Nicky had fashioned a paper airplane after painting green, purple and red stripes on it. Mathias thought it was marvelous and claimed that it could go airborne. Darla Lomax had taught him the design when she babysat Nicky the week before.
"Darla!" Ang exclaimed, remembering a tidbit, picking up the paper airplane, "Darla taught Nicky how to make this, just last week! I saw her!"
Strange, though, she couldn't remember her face; just a vague figure of a woman and a female voice, but the image of the woman in her memory was blurred and ghostly. Angelina groaned, wincing, trying to remember and fighting an increasingly pounding headache.
Russell beamed maternally, wondering if it was time for Xanax, or maybe Haloperidol, or perchance a Boiler Maker.
For herself, not Ang.'
"Yes." Bergman was disingenuous. "Yes, I see it. It looks very esteemed on you."
"What's with the moustache?" Koenig asked the alien bluntly.
The decision was made to interrogate her in the MCR Cantina where they could scythe her secrets in the presence of numerous snack machines, half moon tables, and gawking harness bulls. Pierce Quenton was the least intrusive. The chief was leaning quietly against the door frame with a cup of café in his hand. His holstered laser hung prominently on his left hip. Truman Starns sat at one of the other tables, obscured by shadows. He looked like a sentinel from some forgotten limbo.
"It's part of the healing process." Satet-Ta explicated, and she did not like the house blend. "Part of our molecular makeup. An unfortunate side effect to pain is that we become hirsute."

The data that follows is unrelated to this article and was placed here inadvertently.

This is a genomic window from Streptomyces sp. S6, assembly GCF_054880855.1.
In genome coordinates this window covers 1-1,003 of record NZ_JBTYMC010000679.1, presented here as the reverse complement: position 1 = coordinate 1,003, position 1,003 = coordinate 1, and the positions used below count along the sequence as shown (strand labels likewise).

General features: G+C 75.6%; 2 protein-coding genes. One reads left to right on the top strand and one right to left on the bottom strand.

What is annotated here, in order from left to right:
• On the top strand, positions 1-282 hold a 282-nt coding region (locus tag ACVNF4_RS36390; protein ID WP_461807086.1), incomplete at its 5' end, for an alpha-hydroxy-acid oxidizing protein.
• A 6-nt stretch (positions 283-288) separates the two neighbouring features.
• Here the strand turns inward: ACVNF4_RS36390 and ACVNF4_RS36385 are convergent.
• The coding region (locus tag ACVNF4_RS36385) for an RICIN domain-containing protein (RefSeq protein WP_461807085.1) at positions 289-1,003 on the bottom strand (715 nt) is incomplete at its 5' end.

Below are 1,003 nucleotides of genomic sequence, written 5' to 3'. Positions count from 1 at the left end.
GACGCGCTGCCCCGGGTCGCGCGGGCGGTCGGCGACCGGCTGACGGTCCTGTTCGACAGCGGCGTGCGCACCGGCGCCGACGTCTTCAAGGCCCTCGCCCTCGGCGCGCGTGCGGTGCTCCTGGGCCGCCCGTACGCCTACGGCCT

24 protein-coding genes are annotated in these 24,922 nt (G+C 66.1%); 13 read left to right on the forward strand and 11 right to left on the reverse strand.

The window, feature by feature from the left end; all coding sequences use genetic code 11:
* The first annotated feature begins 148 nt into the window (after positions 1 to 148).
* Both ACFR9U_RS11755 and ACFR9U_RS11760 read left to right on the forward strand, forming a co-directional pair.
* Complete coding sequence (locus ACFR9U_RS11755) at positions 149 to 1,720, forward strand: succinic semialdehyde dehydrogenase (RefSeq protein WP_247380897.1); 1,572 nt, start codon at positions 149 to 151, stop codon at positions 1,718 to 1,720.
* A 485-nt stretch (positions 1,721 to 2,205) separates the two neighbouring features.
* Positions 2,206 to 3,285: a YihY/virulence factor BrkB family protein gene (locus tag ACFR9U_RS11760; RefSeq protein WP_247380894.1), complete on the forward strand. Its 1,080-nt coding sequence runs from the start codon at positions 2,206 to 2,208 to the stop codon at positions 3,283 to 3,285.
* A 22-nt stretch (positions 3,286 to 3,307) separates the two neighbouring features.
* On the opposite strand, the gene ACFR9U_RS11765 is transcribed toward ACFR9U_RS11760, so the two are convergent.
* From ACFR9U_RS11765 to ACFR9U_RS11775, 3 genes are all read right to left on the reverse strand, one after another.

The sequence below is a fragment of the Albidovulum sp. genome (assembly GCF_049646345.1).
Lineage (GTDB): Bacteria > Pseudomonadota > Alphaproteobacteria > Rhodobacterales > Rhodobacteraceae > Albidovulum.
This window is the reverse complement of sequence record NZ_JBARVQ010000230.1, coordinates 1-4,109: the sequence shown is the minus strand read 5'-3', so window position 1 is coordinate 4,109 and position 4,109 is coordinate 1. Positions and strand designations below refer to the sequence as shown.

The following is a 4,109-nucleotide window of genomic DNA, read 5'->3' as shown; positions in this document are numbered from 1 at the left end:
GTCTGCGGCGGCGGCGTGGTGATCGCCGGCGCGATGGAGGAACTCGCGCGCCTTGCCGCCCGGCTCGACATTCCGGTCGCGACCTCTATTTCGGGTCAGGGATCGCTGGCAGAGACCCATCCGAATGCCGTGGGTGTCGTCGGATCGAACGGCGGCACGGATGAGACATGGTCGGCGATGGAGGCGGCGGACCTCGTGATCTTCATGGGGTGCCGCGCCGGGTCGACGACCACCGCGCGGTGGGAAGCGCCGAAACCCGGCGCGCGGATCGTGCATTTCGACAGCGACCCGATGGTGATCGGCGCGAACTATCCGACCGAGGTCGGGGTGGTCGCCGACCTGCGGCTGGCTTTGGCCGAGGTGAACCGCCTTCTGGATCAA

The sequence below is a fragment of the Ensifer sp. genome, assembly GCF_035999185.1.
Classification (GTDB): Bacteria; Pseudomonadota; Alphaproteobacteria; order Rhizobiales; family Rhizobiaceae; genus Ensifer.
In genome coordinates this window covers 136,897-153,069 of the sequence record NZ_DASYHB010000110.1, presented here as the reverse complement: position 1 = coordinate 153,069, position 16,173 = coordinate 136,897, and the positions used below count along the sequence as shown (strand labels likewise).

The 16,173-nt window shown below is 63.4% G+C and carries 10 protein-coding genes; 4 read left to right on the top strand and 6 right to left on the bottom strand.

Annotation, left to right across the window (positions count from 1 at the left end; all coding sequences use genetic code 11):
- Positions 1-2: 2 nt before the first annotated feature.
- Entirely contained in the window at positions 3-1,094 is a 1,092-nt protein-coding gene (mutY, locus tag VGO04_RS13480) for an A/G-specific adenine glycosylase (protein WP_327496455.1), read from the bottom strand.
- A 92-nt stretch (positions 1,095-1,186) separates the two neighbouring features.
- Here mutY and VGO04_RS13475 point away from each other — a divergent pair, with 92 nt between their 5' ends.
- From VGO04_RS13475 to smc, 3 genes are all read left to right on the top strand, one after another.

Bodily functions as Abe Lincoln.
The commander was annoyed, and he sounded like it.
"We fancy a look at your ship." The professor was more egalitarian. "It's typical of us...as human beings, I mean. Homo sapiens are insatiably curious."
"No." Satet-Ta disagreed. "From what I've seen of you, homo sapiens are dubious, and untrusting."
Harness Bull Theyland wished he could grow handle bars like that.
"We apologize for being hesitant." Bergman said, but in his speech there was no trace of the word 'sorry.'
"What planet are you from?" Koenig unleashed his list. "How did you find us?"
"There are many forms of life that do not hail from this place." The alien was disorientating. "This dead sea that you refer to as 'space.' I come from the stratum of Ninth Susperia. A belt far beyond the ordinary, unprosaic realm of the physical."
"You're 'astral' beings." The professor found it hard to swallow. Her injuries were proof of a common fragility.
"Hardly." Satet-Ta seemed coldly amused. "Experience exists in different degrees, other angles. I come from a higher sphere."